Gradient (Slope) of a Straight Line
The Gradient (also called Slope) of a straight line shows how steep a straight line is.
To calculate the Gradient:
|Gradient = Change in YChange in X|
The Gradient = 3 3 = 1
So the Gradient is equal to 1
The Gradient = 4 2 = 2
|The line is steeper, and so the Gradient is larger.|
The Gradient = 3 5 = 0.6
|The line is less steep, and so the Gradient is smaller.|
Positive or Negative?
Going from left-to-right, the cyclist has to Push on a Positive Slope:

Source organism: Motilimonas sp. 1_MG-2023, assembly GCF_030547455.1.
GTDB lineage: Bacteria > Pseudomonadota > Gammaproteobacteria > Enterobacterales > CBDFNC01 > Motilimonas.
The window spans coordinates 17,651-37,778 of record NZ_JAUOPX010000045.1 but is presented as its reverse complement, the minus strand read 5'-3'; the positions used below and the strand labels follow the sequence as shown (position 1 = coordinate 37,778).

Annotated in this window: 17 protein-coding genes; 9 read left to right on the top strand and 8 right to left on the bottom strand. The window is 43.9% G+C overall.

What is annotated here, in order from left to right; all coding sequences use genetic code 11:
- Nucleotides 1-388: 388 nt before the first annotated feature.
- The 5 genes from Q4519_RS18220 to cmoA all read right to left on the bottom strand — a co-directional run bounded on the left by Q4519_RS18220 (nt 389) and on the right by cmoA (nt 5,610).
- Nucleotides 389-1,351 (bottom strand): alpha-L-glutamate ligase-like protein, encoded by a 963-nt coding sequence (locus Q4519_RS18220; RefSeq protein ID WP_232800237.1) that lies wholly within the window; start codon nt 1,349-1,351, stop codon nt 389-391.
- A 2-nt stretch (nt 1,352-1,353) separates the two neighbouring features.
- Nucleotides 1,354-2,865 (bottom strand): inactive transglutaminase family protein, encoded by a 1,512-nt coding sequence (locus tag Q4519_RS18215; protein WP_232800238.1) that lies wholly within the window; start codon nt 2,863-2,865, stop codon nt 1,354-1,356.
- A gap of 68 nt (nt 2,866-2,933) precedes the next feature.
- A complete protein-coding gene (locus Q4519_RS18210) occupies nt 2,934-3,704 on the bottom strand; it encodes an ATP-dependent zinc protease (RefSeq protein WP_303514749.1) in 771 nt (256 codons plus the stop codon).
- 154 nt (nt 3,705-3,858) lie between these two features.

When measuring the line:
- Starting from the left and going across to the right is positive
(but going across to the left is negative).
- Up is positive, and down is negative
Gradient = −4 2 = −2
That line goes down as you move along, so it has a negative Gradient.
Gradient = 0 5 = 0
A line that goes straight across (Horizontal) has a Gradient of zero.
Straight Up and Down
Gradient = 3 0 = undefined
That last one is a bit tricky ... you can't divide by zero,
so a "straight up and down" (vertical) line's Gradient is "undefined".
Rise and Run
Sometimes the horizontal change is called "run", and the vertical change is called "rise" or "fall":
They are just different words, none of the calculations change.